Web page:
Amid a rising trend of online fraud and identity theft, the Singapore government has mandated that banks have to put in place a two-factor authentication (2FA) platform for electronic transactions since the mid 2000s.
But that wasn’t enough.
As part of our national iN2015 IT masterplan, a national security framework was conceived for 2FA to be extended across more services.
And thus Assurity, a wholly-owned subsidiary of the Infocomm Development Authority of Singapore (IDA) was born. Assurity showed off OneKey, their national e-security 2FA device, at a blogger session this week.
The service was officially launched in December last year.
The idea is that instead of having multiple tokens for different online services, you can have “more secure online services and access multiple services using just one security device”, said Mr Chai Chin Loon, COO of Assurity, who was at the blogger session.
The most interesting thing about Assurity is that it is not a profit-driven company.
According to Chin Loon, Assurity’s mandate is to build up widespread adoption of the security device in Singapore within a 5-year timeframe. In fact, the first security device is free to Singaporeans. Subsequent devices — either replacement ones or ones for foreigners — are charged at S$11 each.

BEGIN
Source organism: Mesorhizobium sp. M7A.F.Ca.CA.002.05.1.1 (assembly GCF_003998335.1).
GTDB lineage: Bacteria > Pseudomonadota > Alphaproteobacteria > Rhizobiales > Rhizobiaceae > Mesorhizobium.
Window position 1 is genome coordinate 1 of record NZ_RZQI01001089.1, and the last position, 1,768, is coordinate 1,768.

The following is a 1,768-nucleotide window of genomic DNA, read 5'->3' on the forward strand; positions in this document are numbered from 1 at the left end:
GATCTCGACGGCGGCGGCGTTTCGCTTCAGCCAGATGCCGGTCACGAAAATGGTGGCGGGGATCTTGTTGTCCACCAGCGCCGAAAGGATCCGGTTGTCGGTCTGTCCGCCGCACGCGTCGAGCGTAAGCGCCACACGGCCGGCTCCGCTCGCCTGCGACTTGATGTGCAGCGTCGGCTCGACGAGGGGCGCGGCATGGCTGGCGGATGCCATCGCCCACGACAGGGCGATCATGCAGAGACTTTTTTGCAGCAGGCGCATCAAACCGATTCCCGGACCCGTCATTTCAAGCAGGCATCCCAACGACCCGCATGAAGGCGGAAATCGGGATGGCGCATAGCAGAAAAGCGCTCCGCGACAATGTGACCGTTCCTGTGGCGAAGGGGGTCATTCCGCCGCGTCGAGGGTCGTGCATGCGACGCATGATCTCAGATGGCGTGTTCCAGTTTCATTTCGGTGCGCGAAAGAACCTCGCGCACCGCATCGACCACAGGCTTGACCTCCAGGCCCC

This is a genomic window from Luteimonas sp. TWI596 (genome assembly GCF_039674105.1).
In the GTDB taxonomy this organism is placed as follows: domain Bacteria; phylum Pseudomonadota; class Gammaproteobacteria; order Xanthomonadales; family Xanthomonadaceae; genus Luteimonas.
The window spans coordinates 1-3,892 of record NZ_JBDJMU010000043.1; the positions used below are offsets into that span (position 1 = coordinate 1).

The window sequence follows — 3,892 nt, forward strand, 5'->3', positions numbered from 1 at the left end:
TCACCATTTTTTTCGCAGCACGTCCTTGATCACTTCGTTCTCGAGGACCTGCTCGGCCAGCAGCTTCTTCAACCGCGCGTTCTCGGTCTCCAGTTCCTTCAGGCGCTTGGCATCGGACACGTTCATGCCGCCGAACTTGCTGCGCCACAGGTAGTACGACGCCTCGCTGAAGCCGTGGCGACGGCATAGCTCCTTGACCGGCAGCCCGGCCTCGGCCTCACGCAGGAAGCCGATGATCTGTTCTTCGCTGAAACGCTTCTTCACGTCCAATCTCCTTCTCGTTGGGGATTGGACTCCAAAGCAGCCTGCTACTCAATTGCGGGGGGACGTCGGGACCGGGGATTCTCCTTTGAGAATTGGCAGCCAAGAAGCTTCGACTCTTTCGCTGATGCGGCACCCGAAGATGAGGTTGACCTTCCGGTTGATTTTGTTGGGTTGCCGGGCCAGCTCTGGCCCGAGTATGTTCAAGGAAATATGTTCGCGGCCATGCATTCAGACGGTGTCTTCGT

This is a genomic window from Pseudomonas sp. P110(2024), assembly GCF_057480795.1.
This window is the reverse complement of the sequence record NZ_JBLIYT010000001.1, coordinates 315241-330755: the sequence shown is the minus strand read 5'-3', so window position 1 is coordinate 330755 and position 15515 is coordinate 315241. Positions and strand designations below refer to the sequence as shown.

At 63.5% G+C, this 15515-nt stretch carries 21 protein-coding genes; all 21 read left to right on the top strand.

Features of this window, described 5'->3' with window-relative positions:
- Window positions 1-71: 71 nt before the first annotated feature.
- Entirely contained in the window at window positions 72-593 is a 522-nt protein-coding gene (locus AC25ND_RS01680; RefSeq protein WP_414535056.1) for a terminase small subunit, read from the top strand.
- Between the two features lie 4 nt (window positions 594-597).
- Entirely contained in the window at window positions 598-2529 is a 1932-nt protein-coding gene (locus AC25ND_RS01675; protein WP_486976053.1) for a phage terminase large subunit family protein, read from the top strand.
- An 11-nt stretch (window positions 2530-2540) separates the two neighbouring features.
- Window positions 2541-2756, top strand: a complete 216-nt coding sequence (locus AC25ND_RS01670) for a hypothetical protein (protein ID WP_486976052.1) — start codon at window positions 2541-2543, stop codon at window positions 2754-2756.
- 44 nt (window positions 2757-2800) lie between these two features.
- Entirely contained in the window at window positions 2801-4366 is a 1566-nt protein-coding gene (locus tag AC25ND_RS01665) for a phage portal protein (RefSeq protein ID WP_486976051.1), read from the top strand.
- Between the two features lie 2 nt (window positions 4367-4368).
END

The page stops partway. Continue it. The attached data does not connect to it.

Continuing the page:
It’s not free for businesses who sign up for use of the OneKey 2FA infrastructure though. Besides some integration costs, each successful transaction would be charged “at a very low cost of less than five cents,” said Chin Loon.
In fact cost was one of the key drivers for IDA to run their own non-profit subsidiary. When they first called for a tender from external IT vendors, the costs were “sky high” — more than 30 to 40 cents per successful transaction. Thus, it was decided it would make more sense to run this in-house instead.
For now, three companies have started to use OneKey — Philips securities, Kim Eng securities and ST electronics.
Chin Loon is looking at three sectors to grow adoption: the finance industry, especially stockbroking and insurance firms; government e-Portals (like SingPass); and the healthcare industry.